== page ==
I enjoy reading your "notes on noting" -- at first I read it as "notes on nothing"  :-)

Eager to see how you resolve the dual emotions you have been experiencing.  At least you do not let the affairs of life keep you away from handling affairs of the mind.

RE: Notes on noting
Answer
9/6/14 3:40 AM as a reply to Colleen Peltomaa.
Hi Colleen, thanks for your comments - nice to see someone else reads my inane ramblings!  Notes on nothing is probably more apt...  Hope your are well.

Visitors now left, and although I managed to 'hang in' with regards to practice I'm now looking forward to a period of more focused practice.  The vocabulary is getting refined now, but I still switch between freestyle noting as per Ken Folk & Stephen Heyes and noting using the breath as an anchor as per Mahasi.

When done well, I prefer the former, but there are days when my mind is too distracted for this to work well.  Today I used the Mahasi approach and had a pretty 'deep' sitting practice.  One of the things I am really noticing is the mind's constant desire to control experience - providing analysis, commentary and seeking to organise it into a conceptual framework.  Letting go of this, or more accurately just observing it functioning (noting it) seems likely to be my main project in the immediate future.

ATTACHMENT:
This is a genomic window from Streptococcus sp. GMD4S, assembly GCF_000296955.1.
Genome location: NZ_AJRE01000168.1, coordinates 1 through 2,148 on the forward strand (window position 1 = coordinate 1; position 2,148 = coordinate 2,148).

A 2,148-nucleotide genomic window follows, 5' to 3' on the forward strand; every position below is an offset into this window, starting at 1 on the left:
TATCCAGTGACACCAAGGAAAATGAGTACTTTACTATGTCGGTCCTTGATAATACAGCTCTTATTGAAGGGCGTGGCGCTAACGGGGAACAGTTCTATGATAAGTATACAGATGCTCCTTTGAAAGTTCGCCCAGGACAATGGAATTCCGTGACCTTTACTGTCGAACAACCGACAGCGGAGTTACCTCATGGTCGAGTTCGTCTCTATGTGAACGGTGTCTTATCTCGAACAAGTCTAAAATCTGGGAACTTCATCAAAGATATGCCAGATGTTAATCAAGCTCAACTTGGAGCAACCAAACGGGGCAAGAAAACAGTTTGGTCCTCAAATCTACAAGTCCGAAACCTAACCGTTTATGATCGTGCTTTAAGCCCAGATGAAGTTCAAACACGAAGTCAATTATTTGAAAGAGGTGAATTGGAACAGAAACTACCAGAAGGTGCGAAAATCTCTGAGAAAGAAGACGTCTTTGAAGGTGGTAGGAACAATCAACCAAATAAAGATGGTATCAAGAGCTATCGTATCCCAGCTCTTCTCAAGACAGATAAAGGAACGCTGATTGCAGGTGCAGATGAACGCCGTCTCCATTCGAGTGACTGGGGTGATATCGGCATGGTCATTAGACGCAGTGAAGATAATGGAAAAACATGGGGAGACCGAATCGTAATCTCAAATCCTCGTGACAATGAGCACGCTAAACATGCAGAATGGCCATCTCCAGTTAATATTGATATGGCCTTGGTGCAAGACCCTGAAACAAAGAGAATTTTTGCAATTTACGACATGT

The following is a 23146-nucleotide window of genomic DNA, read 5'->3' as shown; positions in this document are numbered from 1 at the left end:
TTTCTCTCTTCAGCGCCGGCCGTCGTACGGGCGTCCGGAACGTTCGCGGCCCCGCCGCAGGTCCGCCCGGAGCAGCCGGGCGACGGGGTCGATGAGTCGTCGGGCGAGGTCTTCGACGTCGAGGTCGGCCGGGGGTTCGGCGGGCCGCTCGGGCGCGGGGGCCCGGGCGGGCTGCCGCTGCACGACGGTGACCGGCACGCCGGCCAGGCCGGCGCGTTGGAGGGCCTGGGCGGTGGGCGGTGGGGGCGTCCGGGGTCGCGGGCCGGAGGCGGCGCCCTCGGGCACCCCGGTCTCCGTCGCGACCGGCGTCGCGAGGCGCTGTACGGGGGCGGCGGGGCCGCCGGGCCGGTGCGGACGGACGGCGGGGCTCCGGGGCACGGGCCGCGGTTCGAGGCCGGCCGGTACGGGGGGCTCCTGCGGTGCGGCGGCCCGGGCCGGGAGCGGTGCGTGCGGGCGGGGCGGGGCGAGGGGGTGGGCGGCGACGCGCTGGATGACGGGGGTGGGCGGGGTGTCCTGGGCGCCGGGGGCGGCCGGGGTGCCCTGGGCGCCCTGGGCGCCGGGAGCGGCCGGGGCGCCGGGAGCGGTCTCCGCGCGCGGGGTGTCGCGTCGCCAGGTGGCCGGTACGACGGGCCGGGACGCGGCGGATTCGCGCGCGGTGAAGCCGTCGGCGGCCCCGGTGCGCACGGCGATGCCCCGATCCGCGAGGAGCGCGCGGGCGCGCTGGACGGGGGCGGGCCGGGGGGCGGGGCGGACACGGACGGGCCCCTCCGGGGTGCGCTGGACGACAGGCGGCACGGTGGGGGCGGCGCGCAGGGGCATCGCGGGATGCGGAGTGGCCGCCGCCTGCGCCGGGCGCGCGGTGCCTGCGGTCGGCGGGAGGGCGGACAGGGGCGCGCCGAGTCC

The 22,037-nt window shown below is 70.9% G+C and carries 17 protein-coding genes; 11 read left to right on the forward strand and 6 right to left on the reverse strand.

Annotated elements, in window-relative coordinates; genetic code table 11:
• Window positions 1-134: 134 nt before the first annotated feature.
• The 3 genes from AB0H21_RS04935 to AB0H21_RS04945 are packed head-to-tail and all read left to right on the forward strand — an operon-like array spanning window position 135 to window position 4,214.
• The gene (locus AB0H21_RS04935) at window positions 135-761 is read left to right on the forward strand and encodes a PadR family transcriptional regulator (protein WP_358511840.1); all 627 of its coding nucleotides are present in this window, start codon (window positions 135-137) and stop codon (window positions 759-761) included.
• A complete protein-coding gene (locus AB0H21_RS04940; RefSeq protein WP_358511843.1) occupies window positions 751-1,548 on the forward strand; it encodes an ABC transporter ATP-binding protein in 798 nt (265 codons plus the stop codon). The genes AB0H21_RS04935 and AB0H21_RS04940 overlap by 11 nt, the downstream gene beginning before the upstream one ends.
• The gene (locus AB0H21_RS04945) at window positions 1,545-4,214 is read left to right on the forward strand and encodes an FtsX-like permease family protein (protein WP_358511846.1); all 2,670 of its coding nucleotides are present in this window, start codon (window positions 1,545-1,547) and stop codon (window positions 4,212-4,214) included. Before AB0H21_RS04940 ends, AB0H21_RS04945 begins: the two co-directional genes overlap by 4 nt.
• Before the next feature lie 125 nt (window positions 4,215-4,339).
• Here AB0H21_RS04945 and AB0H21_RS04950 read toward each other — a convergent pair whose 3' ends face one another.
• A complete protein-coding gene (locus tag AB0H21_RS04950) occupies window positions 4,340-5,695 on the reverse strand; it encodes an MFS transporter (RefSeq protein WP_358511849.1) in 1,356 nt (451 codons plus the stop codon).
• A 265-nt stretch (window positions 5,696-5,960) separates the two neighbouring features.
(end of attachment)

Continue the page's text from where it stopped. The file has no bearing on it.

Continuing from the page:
RE: Notes on noting
Answer
9/11/14 3:21 PM as a reply to Hugh Fox.
the twitching and rushes of energy have been almost difficult to control during this week's sittings.  I have also had a 'buzzed' feeling most days, like a kid on christmas eve.  Odd, and quite pleasant!

RE: Notes on noting
Answer
9/11/14 4:02 PM as a reply to Hugh Fox.
Well, I couldn't help but pick up on you saying "...to control..", "...to organize..".    I view to control as a positive life goal that can go sour and become compulsive and at the expense of complementary interactions.   What I mean is that for myself it has deteriorated into non-life goals such as "to enslave", to tyrannize, etc.   Of course anything that we would not wish to experience ourselves is "bad".    :-)